|Date||Shōwa period (1926-1989), 1950s|
|Material||Bamboo, rattan, lacquer|
|Dimensions||H 41,1 x W 24,3 x D 18,3 cm|
Comes with fitted, signed and sealed wooden box.
Price: EUR 11,000
Traditional, well-balanced bamboo flower basket in Chinese style with rattan wrapped handle. The mat-plaited wall ends in a wide-open mouth with a rattan wrapped rim. The handle is beautifully woven into the vessel's side and finishes close to the base with a skillful strap. The basket rests on a ring made of a single bent bamboo stem. The base is made in chrysanthemum plaiting technique with a variation of open work and parallel weaving, crossed by a flat piece of bamboo in which the artist carved his signature. The basket comes together with otoshi (water and flower container), made of a cut section of bamboo, faceted and lacquered, and original wooden box, inscribed, signed and sealed.
Chikuunsai is one of the most renown names when speaking of Japanese bamboo art. Tanabe Chikuunsai I (1877-1937), justly regarded as one of the founders of modern Japanese bamboo weaving, started the family business by becoming an independent artist in 1901 after an apprenticeship under Wada Wachisai I, who gave him one of his own former names: Chikuunsai ("Studio of the Bamboo Cloud". Along with Iizuka Rōkansai and Yamamoto Chikuryōsai I, "Chikuunsai, Master of the west", was one the bamboo artists even mentioned for his exceptional artistic abilities by German architect and design theorist Bruno Taut.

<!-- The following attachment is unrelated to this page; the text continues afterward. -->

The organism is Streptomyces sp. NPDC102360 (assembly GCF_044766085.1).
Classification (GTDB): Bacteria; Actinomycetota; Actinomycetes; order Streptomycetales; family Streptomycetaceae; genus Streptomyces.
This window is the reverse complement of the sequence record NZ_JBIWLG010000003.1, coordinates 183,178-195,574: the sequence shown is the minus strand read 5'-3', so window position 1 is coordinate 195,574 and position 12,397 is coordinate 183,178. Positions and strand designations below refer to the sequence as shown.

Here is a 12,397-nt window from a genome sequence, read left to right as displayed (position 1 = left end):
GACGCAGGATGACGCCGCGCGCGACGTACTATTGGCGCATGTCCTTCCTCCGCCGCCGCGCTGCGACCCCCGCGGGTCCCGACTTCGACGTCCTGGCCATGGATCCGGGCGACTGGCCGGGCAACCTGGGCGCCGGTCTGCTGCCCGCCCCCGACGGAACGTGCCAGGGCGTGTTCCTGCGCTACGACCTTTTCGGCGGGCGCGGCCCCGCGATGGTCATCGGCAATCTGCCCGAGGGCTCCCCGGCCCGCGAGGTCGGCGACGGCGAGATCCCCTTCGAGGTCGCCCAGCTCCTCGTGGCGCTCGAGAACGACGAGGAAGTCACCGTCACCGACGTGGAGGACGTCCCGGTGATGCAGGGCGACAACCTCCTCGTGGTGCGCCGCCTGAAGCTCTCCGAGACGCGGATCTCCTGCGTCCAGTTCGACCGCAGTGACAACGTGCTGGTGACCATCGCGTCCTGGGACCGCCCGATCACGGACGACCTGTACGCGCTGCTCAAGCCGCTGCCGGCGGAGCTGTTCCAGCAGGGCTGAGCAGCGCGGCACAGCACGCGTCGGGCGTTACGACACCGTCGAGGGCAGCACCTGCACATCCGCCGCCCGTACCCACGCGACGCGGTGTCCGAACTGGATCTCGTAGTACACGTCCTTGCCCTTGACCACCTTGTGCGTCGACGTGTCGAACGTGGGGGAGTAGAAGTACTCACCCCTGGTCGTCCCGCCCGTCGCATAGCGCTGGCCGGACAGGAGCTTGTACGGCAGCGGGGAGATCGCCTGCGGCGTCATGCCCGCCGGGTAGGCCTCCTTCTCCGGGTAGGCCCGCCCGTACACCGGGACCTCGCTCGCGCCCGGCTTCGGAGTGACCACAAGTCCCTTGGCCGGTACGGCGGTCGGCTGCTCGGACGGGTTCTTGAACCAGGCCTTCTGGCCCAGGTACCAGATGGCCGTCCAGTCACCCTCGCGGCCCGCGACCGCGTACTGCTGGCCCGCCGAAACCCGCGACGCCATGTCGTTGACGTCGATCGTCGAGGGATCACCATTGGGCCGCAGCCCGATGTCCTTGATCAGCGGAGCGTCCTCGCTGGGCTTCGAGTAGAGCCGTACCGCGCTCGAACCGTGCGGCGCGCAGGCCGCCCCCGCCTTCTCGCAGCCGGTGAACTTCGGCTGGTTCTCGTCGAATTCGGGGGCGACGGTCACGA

Chikuunsai II, born 1910 in Sakai City, Osaka, studied under his father from an early age. He first exhibited his work at the Teiten National Fine Art Exhibition in 1931. Following the death of Chikuunsai I in 1937, Chikuunsai II succeeded to the family name and began to work for a broader audience with frequent domestic and international exhibition. Mostly admired for his personal style of openwork hexagonal plaiting, the work also exemplifies his excellent minute technical skills in rendering the stricter, classical Chinese style baskets. He ceded the name Chikuunsai to his eldest son in 1991. Currently working in the fourth generation, Chikuunsai has become one of the most important names for bamboo works in the globalized art world.
For further reading and reference works see for example: Joe Earle: Baskets. Masterpieces of Japanese Bamboo Art 1850-2015, John Adamson Dist A/C (2018).
Signed underneath: Chikuunsai tsukuru (Made by Chikuunsai)
Box signed: Tekisuikyo Chikuunsai tsukuru (Made by Tekisuikyo Chikuunsai)
Box inscription: Karamono-utsushi hiroguchi hanakago (Chinese style flower basket with wide mouth).